He was the plaintiff's attorney in the personal injury action. Blumenfeld made a settlement offer immediately before trial and did not request a continuance at that time.


Garnishee contends that the affirmative defense of non-cooperation was established. It argues that Lawlor's non-cooperation was indicated by the fact that Lawlor was informed of the time and place of trial but failed to attend.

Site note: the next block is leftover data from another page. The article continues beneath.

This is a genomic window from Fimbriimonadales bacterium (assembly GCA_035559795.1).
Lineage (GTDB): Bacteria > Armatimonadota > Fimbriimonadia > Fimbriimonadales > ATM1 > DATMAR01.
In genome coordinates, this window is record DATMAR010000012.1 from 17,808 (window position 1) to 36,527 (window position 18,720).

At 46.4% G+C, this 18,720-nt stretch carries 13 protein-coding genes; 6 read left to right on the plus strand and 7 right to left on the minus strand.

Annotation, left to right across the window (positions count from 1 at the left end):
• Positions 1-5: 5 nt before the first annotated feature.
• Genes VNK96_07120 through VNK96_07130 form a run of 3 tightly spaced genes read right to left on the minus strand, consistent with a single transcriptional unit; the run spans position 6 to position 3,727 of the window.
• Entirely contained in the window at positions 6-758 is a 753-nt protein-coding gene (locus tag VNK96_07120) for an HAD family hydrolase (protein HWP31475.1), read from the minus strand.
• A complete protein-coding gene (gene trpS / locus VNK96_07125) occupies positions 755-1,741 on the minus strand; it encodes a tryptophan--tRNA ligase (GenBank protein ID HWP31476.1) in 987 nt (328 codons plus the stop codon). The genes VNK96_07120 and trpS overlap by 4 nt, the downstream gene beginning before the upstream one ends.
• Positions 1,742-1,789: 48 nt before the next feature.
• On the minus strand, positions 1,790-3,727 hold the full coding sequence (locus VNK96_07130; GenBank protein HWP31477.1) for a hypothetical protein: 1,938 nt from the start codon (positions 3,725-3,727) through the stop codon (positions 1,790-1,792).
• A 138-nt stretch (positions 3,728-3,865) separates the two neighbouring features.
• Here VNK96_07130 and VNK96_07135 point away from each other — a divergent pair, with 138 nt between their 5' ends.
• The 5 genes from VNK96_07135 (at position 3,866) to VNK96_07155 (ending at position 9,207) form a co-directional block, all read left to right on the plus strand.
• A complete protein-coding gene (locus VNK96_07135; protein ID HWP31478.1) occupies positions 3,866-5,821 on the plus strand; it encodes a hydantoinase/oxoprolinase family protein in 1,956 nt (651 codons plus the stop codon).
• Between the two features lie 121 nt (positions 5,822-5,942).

• 1, 2 In asserting the affirmative defense of non-cooperation, the burden is on the insurer to prove that it acted in good faith to secure the attendance of the insured and that the insured's failure to appear was due to his refusal to cooperate. (Ray v. Johnson, 81 Ill. App.2d 456, 225 N.E.2d 158.) An insurer is not liable for a judgment rendered against its insured if the insured willfully failed to cooperate by refusing to appear at trial after receiving adequate notice. (Schneider v. Autoist Mutual Insurance Co., 346 Ill. 137, 178 N.E. 466; Mertes v. Central Security Mutual Insurance Co., 103 Ill. App.2d 171, 242 N.E.2d 905.) However, the insurer is liable if it was not sufficiently diligent in attempting to secure the insured's appearance (Hall v. Burnett, 5 Ill. App.3d 33, 282 N.E.2d 509; Penn v. Progressive General Insurance Co., 74 Ill. App.2d 32, 219 N.E.2d 857, Panczko For Use of Enright v. Eagle Indemnity Co., 346 Ill. App. 144, 104 N.E.2d 645) or if the insured's failure to attend was not due to a refusal to cooperate. Ray v. Johnson, 81 Ill. App.2d 456, 225 N.E.2d 158.